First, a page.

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In general terms, fishfinders and depth sounders are basically the same thing. They are both active sonar. They both use 5 basic components; a display, a microprocessor, a transducer, a transmitter and a receiver. This is a general introduction to depth sounders and fishfinders to help you understand what product you really need and how much is worth spending. It’s certainly not a comprehensive write-up on all the possibilities and products available on the market but is a good introduction to the world of depth sounders and fishfinders.

You don’t need to spend a fortune if you are simply using a fishfinder to find fish in shallow water from your kayak on weekends. Low-cost fishfinders will often do the job. More sophisticated and high-cost fishfinders really suit those who are serious about their fishing, including those who operate boat fishing charters.


Sonar starts from the transmitter, which releases a electrical impulses to the transducer, which is much like a radio antenna coverting the electrical impulses into sound waves through the water. This sound wave cannot be heard by humans or fish. The sound waves travel through water and bounce back after hitting objects (like fish and the bottom). The transducer picks up the reflected sound and transfers that input back to the receiver. The receiver then amplifies the signal as it passes the signal along to a microprocessor through to the display.

This process is repeated several times a second. The same principles of operation are the same for both fishfinders and sounders.


So what is the difference between sounders and fishfinders? A basic depth sounder shows the depth where fishfinders have a real-time representation of the environment below. Depth sounders show depth and fishfinders are able to discern fish in the water to give away their location. Modern fishfinders incorporate the display of sounders and fishfinders into one display.


A microprocessor can add a graphic to a display for a sounder, however, modern fishfinders are actually more complex. The major difference between sounders and modern fishfinders is the transducer, which is built to detect fish. Most sonar frequencies actually pass through fish without making a registration.

Fishfinders emit sonar frequencies designed to discern the air inside fish. Many fishfinders operate at more than one frequency. Higher frequencies are used for shallower depths and lower frequencies to read deeper waters. More sophisticated fishfinders have a number of sonars communicating back to the display for even more resolution. Fishfinders with multiple beams use 2 or more transducers and are capable of giving 3D displays. Displays can show the details of fallen trees and wrecks. The next level of sophistication is where even more powerful multi-beam fishfinders scan 360 degrees to give a virtual representation of everything below including the bottom.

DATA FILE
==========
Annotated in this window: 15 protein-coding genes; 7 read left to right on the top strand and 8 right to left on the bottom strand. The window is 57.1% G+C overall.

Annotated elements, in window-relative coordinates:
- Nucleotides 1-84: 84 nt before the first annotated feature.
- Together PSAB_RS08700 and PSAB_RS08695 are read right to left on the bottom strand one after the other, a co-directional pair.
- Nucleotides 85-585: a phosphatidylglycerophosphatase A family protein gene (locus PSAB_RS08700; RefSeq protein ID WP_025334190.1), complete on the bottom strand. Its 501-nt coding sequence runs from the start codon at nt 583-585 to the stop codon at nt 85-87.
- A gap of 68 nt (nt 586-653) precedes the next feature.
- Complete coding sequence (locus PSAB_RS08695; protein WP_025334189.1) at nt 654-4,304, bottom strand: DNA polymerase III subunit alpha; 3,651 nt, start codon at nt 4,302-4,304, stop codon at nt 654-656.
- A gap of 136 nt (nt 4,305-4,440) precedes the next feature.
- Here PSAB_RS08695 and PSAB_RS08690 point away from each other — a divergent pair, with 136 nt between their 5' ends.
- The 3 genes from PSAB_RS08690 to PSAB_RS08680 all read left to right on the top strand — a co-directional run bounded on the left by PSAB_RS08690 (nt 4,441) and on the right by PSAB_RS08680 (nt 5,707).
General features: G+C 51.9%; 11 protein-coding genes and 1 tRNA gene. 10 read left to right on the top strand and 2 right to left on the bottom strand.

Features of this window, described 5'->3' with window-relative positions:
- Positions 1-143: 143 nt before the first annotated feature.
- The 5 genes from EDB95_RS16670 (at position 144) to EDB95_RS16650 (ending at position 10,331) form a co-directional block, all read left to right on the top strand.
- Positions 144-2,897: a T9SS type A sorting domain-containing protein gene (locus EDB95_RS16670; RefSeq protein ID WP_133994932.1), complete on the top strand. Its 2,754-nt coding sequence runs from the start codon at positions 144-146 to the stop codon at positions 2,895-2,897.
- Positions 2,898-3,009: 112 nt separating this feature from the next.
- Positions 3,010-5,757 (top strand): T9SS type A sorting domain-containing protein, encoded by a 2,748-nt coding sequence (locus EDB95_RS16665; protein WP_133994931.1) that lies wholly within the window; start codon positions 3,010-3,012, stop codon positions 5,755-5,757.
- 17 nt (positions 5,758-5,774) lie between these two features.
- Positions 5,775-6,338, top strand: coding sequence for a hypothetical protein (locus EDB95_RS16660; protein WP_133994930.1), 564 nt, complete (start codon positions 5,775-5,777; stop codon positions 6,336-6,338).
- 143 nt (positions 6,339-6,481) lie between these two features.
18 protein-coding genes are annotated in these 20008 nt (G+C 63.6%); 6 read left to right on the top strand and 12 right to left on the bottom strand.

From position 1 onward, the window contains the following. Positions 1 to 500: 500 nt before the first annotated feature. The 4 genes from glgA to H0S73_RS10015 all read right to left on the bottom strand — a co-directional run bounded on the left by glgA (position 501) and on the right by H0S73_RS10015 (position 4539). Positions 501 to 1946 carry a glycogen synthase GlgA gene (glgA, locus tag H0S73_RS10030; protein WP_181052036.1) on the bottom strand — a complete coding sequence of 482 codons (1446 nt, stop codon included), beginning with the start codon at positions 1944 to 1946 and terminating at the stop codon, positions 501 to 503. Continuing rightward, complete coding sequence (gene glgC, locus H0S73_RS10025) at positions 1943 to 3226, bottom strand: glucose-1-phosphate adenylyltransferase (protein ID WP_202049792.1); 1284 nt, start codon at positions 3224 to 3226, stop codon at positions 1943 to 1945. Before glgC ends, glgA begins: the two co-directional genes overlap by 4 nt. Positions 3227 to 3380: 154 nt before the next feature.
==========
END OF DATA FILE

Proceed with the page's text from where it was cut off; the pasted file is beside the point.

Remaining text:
Having all that sonar scanning power is useless without a great display. Obviously, higher resolution is what you are looking for. Basic monochrome displays are rapidly becoming out of date except where one is looking for a very low-cost fishfinder. They are hard to read in daylight but you’ll save on power consumption. The real advantage of basic monochrome display fishfinders is the fact they are extremely affordable whereas the more advanced displays will spike the cost of your fishfinder.

As monitors add substantial cost to a fishfinder, more manufacturers are choosing to offer multi-feature electronics, which incorporate fishfinders, navigation, GPS, chart plotter and radar.


Fishfinders normally have features that include a lock on the bottom, the ability to zoom, a grey line and an adjustable sensitivity. Zoom allows us to focus in on your target. The grey line helps to distinguish between stronger and weaker echo strength, which is great for distinguishing between hard and soft bottoms. Sensitivity is normally built in as a default for most fishfinders and adjusts automatically to reduce noise from temperature, rough seas, acoustic noise and dirty water, for example.

Time-varying gain is a radar-like sensitivity control that can be adjusted manually. It gives sensitivity control to reduce noise clutter. This is good for when you are looking for fish close to the bottom.

Additional features often include a depth cursor, which is a horizontal line across the screen so you can see the depth of targets and the list continues. For example, some advanced fishfinders have transducers which are capable of scanning to the side and forward. Forward scanning is excellent for shallow water and side scanning is excellent for peering into caverns and detailed detection of debris.


Fishfinders and sonars are very easy to install, as long as you pay close attention to the instructions. You must be particularly close attention to the transducer location when mounting as it is critical to both function and the integrity of a boat’s hull. Always follow instructions and seek a specialist if you want to install a particularly sophisticated fishfinder.


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Bill Matthews

Bill is as green friendly as they come. He's travelled the world, loves kayak fishing and camping.